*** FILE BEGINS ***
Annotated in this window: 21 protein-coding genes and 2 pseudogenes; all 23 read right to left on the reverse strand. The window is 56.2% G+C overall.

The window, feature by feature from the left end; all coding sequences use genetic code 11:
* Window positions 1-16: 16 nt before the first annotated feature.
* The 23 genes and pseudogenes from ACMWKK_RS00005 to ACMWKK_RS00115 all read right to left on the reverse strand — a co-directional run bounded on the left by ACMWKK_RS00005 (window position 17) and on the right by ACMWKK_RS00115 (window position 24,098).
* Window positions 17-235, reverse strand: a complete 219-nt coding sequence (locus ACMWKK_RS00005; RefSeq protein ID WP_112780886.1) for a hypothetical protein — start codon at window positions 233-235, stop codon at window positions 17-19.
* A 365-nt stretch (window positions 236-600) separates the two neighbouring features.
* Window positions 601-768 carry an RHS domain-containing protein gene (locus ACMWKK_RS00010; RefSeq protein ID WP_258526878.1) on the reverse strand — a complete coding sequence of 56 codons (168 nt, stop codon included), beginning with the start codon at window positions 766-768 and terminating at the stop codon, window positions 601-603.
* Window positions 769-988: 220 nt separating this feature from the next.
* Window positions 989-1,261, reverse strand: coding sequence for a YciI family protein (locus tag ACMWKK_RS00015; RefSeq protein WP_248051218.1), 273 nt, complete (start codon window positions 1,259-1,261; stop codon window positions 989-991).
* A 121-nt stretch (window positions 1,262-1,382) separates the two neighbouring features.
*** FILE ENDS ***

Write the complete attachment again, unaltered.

Annotated in this window: 21 protein-coding genes and 2 pseudogenes; all 23 read right to left on the reverse strand. The window is 56.2% G+C overall.

The window, feature by feature from the left end; all coding sequences use genetic code 11:
* Window positions 1-16: 16 nt before the first annotated feature.
* The 23 genes and pseudogenes from ACMWKK_RS00005 to ACMWKK_RS00115 all read right to left on the reverse strand — a co-directional run bounded on the left by ACMWKK_RS00005 (window position 17) and on the right by ACMWKK_RS00115 (window position 24,098).
* Window positions 17-235, reverse strand: a complete 219-nt coding sequence (locus ACMWKK_RS00005; RefSeq protein ID WP_112780886.1) for a hypothetical protein — start codon at window positions 233-235, stop codon at window positions 17-19.
* A 365-nt stretch (window positions 236-600) separates the two neighbouring features.
* Window positions 601-768 carry an RHS domain-containing protein gene (locus ACMWKK_RS00010; RefSeq protein ID WP_258526878.1) on the reverse strand — a complete coding sequence of 56 codons (168 nt, stop codon included), beginning with the start codon at window positions 766-768 and terminating at the stop codon, window positions 601-603.
* Window positions 769-988: 220 nt separating this feature from the next.
* Window positions 989-1,261, reverse strand: coding sequence for a YciI family protein (locus tag ACMWKK_RS00015; RefSeq protein WP_248051218.1), 273 nt, complete (start codon window positions 1,259-1,261; stop codon window positions 989-991).
* A 121-nt stretch (window positions 1,262-1,382) separates the two neighbouring features.